Tier 3 lockdown could affect over 21million Brits within weeks

MORE than 21million Brits are set to fall under tougher lockdown rules within weeks.

A third of the country faces the highest Tier 3 restrictions or “circuit-breaker” closures.

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Yesterday three million people in Wales were told they will be under a two-week “fire-breaker” from Friday evening.

And Health Secretary Matt Hancock warned swathes of South and West Yorkshire — including Sheffield and Leeds — could be placed in Tier 3 this week.

Chunks of the North East and Nottinghamshire were put on a similar timetable.

Manchester could be forced into Tier 3 by Friday after talks with the Government broke down.

The city was last night dramatically given a deadline of midday today to agree to a deal or have the restrictions forced upon them by the Government.

The moves would mean that a further 13.1million extra people would be hit within days.

That is on top of 2.7million already in Tier 3 in Merseyside and Lancashire, along with 3.4million people in Scotland and 1.9million in Northern Ireland.

Meanwhile, an emergency cabinet meeting in Dublin decided on a full six-week national lockdown from Wednesday night across the Republic of Ireland until December 1.

Schools will remain open and construction will be allowed to continue, and it was reported that elite sports including horse racing and Gaelic football will take place.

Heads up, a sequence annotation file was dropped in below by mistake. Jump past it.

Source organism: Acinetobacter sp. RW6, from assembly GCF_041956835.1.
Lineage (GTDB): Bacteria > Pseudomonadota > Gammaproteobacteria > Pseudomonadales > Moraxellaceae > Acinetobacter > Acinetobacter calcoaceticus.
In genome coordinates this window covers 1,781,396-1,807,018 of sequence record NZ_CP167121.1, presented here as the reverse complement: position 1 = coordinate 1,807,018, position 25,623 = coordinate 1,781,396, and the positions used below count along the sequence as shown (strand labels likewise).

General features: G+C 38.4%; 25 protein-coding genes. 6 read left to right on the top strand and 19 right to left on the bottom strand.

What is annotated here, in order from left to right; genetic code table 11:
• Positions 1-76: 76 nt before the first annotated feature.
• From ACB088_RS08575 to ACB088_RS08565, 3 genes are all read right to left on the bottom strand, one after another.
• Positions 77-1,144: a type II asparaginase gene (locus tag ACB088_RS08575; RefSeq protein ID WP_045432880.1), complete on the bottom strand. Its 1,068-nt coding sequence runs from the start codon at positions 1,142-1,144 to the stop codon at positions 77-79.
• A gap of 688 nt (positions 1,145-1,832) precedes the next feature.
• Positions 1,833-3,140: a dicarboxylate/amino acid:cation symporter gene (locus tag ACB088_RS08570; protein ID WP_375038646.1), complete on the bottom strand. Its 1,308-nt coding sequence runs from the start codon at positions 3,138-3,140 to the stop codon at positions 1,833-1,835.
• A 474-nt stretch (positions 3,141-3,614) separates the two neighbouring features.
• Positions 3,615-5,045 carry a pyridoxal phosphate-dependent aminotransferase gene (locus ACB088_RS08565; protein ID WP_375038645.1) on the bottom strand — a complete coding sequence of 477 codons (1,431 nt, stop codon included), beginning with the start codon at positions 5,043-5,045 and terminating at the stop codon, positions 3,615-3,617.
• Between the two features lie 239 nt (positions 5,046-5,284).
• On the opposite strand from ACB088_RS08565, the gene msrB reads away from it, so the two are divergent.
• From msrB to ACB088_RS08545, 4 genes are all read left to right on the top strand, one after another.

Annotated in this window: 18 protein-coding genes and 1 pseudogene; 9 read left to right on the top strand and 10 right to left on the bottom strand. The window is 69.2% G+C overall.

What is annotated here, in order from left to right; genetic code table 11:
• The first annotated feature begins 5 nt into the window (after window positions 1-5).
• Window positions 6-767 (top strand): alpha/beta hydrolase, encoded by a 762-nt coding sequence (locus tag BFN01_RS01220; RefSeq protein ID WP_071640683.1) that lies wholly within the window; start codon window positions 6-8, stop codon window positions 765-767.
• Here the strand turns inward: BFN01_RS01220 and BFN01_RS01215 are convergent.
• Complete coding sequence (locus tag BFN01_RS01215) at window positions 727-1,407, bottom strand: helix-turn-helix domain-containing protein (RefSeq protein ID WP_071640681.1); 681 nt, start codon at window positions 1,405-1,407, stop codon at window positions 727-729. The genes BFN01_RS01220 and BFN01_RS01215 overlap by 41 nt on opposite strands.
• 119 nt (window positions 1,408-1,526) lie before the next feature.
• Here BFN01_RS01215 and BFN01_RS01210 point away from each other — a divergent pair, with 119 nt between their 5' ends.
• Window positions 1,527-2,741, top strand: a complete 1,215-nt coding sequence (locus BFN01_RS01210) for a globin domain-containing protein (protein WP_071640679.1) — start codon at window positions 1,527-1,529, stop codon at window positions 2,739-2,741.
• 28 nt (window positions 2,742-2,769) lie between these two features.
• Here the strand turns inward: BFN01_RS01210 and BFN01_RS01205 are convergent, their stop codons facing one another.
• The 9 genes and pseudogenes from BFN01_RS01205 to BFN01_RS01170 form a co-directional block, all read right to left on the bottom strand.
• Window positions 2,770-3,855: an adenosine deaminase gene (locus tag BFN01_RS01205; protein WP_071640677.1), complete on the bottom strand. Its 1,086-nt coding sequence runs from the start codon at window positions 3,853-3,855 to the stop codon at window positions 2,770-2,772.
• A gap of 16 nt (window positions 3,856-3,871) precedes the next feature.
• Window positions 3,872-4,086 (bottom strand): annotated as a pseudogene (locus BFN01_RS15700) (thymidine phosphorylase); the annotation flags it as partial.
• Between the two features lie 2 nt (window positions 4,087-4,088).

Tonight, Downing Street insisted it would persist with a localised approach.

A spokesman for Boris Johnson said: “We keep all of our measures under review but the PM has made very clear that he doesn’t want a return to something like a national lockdown and believes our three-tiered approach is the right way forward.”

Mr Hancock told MPs: “Following the introduction of measures in Liverpool and Lancashire, talks continue with Greater Manchester, and this week further discussions are planned with South Yorkshire, West Yorkshire, Nottinghamshire, the North East and Teesside.”

A Whitehall insider also said talks over a Tier 3 shutdown of Sheffield and South Yorkshire were “relatively far advanced”.


Welsh First Minister Mark Drakeford announced a return to March lockdown rules from Friday until November 8.

All pubs, restaurants, bars and non-essential shops will shut from 6pm.

After half-term, secondary schools will remain shut for an extra week for Year 9s and above.

Mr Drakeford said the lockdown would be a “short, sharp shock to turn back the clock, slow down the virus and give us more time”. But furious Tory MPs have accused him of “grand-standing”.

Data showed England had an average coronavirus infection rate of 166 per 100,000 people in the week up to October 14, while Wales had a rate of 163 per 100,000.

In Liverpool and Manchester, the figure has been more than 500 per 100,000.

Paul Davies, Conservative leader in the Welsh Assembly, warned: “This is not a two-week break to solve the pandemic. It is likely we will see regular lockdowns across the rest of the year.”